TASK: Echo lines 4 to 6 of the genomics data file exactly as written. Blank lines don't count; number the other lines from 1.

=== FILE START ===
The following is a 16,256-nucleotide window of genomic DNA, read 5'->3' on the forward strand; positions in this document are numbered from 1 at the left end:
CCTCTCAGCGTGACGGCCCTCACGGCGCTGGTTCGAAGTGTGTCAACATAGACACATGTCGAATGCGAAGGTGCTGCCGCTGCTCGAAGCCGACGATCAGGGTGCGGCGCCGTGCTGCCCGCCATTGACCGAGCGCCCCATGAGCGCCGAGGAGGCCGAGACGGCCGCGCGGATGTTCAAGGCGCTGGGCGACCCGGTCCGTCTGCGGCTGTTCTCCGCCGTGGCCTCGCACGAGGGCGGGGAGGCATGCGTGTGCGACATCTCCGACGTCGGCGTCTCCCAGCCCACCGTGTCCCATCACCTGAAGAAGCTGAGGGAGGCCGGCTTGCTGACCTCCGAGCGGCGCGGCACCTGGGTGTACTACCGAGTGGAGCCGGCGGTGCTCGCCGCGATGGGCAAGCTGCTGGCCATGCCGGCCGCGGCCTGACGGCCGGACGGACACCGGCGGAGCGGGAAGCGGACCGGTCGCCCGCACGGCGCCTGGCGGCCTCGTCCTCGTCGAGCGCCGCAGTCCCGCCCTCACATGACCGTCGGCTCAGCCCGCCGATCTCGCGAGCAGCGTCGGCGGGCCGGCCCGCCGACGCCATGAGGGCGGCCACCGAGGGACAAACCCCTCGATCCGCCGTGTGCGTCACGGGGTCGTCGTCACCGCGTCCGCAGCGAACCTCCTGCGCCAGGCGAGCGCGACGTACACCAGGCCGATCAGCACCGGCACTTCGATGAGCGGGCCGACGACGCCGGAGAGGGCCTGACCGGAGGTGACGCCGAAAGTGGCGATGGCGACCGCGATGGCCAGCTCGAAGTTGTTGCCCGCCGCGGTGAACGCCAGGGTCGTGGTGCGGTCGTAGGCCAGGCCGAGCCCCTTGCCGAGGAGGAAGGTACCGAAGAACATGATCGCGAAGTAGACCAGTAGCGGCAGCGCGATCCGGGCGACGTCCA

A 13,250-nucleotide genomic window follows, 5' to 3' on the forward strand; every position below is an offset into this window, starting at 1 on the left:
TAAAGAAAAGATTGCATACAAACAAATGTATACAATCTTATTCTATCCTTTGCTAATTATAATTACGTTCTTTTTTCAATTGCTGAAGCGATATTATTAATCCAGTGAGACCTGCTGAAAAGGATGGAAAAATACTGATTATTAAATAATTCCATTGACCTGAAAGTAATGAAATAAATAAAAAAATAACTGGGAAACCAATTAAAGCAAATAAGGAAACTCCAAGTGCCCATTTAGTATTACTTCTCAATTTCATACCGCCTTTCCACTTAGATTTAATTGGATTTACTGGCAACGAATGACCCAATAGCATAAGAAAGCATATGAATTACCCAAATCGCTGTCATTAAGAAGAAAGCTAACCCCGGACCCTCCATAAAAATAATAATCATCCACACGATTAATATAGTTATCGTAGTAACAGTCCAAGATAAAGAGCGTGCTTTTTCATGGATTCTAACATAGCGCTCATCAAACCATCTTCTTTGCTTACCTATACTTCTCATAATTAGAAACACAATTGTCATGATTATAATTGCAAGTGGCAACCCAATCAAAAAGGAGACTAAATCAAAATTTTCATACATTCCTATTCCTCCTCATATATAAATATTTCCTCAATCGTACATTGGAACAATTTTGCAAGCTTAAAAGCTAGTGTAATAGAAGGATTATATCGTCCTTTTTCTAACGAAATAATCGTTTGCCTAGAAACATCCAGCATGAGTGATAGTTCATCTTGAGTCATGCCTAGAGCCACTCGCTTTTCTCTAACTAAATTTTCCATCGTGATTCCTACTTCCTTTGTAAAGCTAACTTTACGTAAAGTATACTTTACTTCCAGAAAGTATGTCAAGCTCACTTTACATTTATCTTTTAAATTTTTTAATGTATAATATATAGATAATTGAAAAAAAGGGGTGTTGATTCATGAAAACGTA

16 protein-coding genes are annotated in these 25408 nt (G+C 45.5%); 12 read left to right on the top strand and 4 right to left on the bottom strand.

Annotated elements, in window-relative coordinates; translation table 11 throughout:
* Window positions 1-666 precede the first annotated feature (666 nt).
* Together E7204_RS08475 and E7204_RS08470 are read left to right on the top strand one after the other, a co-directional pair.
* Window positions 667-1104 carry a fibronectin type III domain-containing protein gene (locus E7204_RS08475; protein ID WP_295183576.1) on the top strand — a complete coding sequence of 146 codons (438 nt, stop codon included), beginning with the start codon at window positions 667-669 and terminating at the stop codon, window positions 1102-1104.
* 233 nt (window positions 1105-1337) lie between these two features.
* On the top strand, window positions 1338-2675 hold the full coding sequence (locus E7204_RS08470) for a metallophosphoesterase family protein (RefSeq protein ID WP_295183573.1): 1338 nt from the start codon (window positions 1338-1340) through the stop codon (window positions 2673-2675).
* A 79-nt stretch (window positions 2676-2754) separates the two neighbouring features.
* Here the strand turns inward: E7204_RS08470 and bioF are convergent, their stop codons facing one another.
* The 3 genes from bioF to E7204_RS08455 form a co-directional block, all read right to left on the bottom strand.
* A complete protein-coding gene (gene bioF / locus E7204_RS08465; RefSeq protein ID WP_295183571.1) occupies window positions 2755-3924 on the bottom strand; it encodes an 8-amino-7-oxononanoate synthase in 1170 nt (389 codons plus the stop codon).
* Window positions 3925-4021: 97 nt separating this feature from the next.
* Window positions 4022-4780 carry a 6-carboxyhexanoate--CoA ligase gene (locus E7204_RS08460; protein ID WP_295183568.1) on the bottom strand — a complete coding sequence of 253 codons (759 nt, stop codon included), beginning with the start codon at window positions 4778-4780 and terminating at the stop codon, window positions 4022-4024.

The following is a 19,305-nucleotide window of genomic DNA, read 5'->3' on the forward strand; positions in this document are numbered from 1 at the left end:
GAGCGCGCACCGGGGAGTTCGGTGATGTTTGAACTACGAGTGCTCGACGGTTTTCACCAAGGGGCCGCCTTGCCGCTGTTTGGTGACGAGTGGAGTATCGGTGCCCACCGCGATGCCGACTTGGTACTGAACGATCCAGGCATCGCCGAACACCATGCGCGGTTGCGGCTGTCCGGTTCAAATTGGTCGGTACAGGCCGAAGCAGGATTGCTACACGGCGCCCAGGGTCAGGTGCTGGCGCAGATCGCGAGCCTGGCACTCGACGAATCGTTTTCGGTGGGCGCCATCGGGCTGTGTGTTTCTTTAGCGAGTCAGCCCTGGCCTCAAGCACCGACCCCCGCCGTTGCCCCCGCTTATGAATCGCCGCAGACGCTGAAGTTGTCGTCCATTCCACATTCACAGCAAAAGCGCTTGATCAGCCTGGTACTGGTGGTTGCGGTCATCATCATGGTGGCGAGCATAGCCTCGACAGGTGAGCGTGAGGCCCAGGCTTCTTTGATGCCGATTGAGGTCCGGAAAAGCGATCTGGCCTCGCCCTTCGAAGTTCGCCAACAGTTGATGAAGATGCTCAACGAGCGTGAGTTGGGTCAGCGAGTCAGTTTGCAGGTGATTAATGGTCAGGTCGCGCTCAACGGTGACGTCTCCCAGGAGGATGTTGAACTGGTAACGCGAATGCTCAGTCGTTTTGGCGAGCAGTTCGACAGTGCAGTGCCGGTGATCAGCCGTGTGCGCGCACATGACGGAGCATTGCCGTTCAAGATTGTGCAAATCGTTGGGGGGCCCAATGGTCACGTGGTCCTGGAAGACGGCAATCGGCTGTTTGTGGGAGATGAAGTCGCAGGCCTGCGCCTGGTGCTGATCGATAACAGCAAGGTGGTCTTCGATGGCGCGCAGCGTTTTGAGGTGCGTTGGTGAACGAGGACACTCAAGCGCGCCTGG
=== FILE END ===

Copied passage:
TAAAGAAAAGATTGCATACAAACAAATGTATACAATCTTATTCTATCCTTTGCTAATTATAATTACGTTCTTTTTTCAATTGCTGAAGCGATATTATTAATCCAGTGAGACCTGCTGAAAAGGATGGAAAAATACTGATTATTAAATAATTCCATTGACCTGAAAGTAATGAAATAAATAAAAAAATAACTGGGAAACCAATTAAAGCAAATAAGGAAACTCCAAGTGCCCATTTAGTATTACTTCTCAATTTCATACCGCCTTTCCACTTAGATTTAATTGGATTTACTGGCAACGAATGACCCAATAGCATAAGAAAGCATATGAATTACCCAAATCGCTGTCATTAAGAAGAAAGCTAACCCCGGACCCTCCATAAAAATAATAATCATCCACACGATTAATATAGTTATCGTAGTAACAGTCCAAGATAAAGAGCGTGCTTTTTCATGGATTCTAACATAGCGCTCATCAAACCATCTTCTTTGCTTACCTATACTTCTCATAATTAGAAACACAATTGTCATGATTATAATTGCAAGTGGCAACCCAATCAAAAAGGAGACTAAATCAAAATTTTCATACATTCCTATTCCTCCTCATATATAAATATTTCCTCAATCGTACATTGGAACAATTTTGCAAGCTTAAAAGCTAGTGTAATAGAAGGATTATATCGTCCTTTTTCTAACGAAATAATCGTTTGCCTAGAAACATCCAGCATGAGTGATAGTTCATCTTGAGTCATGCCTAGAGCCACTCGCTTTTCTCTAACTAAATTTTCCATCGTGATTCCTACTTCCTTTGTAAAGCTAACTTTACGTAAAGTATACTTTACTTCCAGAAAGTATGTCAAGCTCACTTTACATTTATCTTTTAAATTTTTTAATGTATAATATATAGATAATTGAAAAAAAGGGGTGTTGATTCATGAAAACGTA

16 protein-coding genes are annotated in these 25408 nt (G+C 45.5%); 12 read left to right on the top strand and 4 right to left on the bottom strand.

Annotated elements, in window-relative coordinates; translation table 11 throughout: